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Wednesday, April 11 • 1:30pm - 1:45pm
ECOSYSTEM SERVICES: Understanding Relationships Among Ecosystem Services Across Scales

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AUTHORS: Jiangxiao Qiu*, School of Forest Resources & Conservation, Fort Lauderdale Research and Education Center, University of Florida; Stephen R. Carpenter, Center for Limnology, University of Wisconsin-Madison; Eric G. Booth, Department of Civil and Environmental Engineering & Department of Agronomy, University of Wisconsin-Madison; Melissa Motew, Center for Sustainability and the Global Environment, University of Wisconsin-Madison & The Nature Conservancy; Samuel C. Zipper, Department of Earth & Planetary Sciences, McGill University & Department of Civil Engineering, University of Victoria; Christopher J. Kucharik, Department of Agronomy & Center for Sustainability and the Global Environment, University of Wisconsin-Madison; Steven P. Loheide II, Department of Civil and Environmental Engineering, University of Wisconsin-Madison; Monica G. Turner, Department of Zoology, University of Wisconsin-Madison

ABSTRACT: Sustaining ecosystem services, mitigating their tradeoffs and avoiding unfavorable future trajectories is a pressing challenge that requires enhanced understanding of their relationships across scales. Current knowledge of ecosystem service relationships is often constrained to one spatial scale or one snapshot in time. It remains unclear whether and how relationships among ecosystem services vary across spatial and temporal scales. In this research, we proposed a typology of factors that can drive changes in ecosystem service relationships across scales. We then integrated biophysical modeling with future scenarios to empirically test changes in relationships among indicators of eight ecosystem services from 2001 to 2070 across three spatial scales – grid cell, subwatershed, and watershed. We focused on the Yahara Watershed, Wisconsin in the Midwestern United States – an exemplar for many urbanizing agricultural landscapes. Our results revealed that relationships among ecosystem service indicators were not uniform over time; some exhibited high interannual variations (e.g., drainage vs. food production, nitrate leaching vs. net ecosystem exchange) and even reversed in their signs over time (e.g., perennial grass production vs. phosphorus yield). Across three spatial scales, although robust patterns exist for relationships among some regulating services (e.g., soil retention vs. water quality), not all have simple scaling rules. This is especially true for relationships of food production vs. water quality, and drainage vs. number of days with runoff >10-mm, which varied substantially across scales. Our results also showed that local tradeoffs between food production and water quality do not necessarily scale up, and thus reducing their local tradeoffs is insufficient to mitigate such tradeoffs at the watershed scale. We further explained these cross-scale patterns using our proposed typology, and concluded with management implications. Our study highlights importance of taking a dynamic perspective and accounting for spatial scales in monitoring and management to sustain future ecosystem services.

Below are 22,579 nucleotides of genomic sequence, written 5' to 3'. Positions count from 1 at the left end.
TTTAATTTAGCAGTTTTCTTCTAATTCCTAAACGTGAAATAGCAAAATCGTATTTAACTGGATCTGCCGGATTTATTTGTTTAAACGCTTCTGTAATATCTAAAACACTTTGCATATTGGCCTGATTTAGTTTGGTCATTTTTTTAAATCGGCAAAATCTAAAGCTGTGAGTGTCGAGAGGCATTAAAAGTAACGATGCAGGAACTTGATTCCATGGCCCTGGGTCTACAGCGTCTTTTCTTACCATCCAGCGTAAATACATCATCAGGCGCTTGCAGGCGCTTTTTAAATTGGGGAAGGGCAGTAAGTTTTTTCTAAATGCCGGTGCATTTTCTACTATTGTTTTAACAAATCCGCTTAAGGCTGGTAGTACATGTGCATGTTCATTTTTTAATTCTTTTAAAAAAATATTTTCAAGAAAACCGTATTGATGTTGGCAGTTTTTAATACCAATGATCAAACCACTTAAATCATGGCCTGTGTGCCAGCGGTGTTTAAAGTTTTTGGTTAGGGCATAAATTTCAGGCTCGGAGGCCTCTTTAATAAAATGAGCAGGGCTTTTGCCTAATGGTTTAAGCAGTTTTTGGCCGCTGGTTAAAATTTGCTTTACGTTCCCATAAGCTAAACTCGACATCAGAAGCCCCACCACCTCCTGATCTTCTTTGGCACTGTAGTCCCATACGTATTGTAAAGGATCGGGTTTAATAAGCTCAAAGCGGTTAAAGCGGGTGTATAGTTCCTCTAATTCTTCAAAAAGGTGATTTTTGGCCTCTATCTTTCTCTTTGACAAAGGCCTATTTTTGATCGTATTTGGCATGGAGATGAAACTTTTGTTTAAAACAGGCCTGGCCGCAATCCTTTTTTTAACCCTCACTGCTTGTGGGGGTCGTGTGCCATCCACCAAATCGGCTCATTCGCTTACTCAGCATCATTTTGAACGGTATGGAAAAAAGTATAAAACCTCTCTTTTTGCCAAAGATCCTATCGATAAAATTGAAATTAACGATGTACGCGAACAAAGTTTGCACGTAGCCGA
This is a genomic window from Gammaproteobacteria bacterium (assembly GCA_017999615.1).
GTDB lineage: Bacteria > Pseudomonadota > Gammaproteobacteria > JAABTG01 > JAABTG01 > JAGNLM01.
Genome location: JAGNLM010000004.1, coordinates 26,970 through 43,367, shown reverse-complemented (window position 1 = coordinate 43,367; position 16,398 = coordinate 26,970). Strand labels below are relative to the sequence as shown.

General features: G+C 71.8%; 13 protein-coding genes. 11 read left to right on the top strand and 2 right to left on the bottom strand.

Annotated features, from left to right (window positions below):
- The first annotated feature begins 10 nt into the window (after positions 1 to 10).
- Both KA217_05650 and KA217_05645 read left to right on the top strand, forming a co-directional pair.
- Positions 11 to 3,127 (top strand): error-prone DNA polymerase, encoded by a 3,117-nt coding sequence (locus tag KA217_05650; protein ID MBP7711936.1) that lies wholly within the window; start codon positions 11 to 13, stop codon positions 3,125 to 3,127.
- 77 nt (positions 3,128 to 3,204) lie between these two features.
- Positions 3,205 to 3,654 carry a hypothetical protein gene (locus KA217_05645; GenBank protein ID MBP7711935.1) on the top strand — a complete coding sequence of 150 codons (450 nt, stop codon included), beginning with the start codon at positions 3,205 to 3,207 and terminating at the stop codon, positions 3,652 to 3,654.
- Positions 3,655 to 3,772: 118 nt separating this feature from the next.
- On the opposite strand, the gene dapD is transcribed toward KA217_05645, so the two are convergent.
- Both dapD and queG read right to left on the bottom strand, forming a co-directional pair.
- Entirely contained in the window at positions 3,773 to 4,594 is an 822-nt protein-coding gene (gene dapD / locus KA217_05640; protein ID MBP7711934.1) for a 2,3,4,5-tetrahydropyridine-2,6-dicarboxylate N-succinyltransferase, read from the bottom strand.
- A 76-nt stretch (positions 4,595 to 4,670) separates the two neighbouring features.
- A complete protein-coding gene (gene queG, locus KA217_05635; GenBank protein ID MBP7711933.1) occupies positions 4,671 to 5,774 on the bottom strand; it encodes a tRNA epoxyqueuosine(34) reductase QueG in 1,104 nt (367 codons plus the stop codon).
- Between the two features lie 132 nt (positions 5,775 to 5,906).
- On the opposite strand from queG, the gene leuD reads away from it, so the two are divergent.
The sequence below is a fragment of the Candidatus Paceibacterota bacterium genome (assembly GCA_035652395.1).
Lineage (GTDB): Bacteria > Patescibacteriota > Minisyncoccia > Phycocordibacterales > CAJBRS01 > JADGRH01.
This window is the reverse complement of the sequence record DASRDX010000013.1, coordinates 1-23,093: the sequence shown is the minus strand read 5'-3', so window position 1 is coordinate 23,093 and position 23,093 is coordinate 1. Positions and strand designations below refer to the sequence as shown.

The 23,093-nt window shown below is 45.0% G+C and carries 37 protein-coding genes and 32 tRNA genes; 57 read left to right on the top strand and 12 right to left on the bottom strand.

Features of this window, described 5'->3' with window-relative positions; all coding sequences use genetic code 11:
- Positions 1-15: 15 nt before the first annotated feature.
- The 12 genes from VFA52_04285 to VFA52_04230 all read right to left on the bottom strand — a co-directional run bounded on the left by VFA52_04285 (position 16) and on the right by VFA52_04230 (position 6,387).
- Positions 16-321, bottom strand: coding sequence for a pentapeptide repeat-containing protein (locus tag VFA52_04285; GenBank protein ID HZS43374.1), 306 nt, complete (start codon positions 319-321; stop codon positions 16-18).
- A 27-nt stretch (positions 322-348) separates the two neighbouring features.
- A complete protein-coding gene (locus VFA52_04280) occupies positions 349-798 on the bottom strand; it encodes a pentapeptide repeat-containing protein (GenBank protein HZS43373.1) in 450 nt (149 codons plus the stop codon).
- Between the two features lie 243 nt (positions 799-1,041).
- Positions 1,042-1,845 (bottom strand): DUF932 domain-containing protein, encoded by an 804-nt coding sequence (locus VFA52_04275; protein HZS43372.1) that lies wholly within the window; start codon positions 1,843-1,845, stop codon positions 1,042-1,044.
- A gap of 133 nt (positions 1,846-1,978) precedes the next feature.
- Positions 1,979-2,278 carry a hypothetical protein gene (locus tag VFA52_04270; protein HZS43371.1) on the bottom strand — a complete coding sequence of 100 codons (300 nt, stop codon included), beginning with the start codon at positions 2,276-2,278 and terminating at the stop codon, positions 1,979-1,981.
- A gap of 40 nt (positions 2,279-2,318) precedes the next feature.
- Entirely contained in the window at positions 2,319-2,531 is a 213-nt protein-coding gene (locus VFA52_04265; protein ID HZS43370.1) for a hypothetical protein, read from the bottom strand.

Wednesday April 11, 2018 1:30pm - 1:45pm CDT
LaSalle 2 (7th Floor)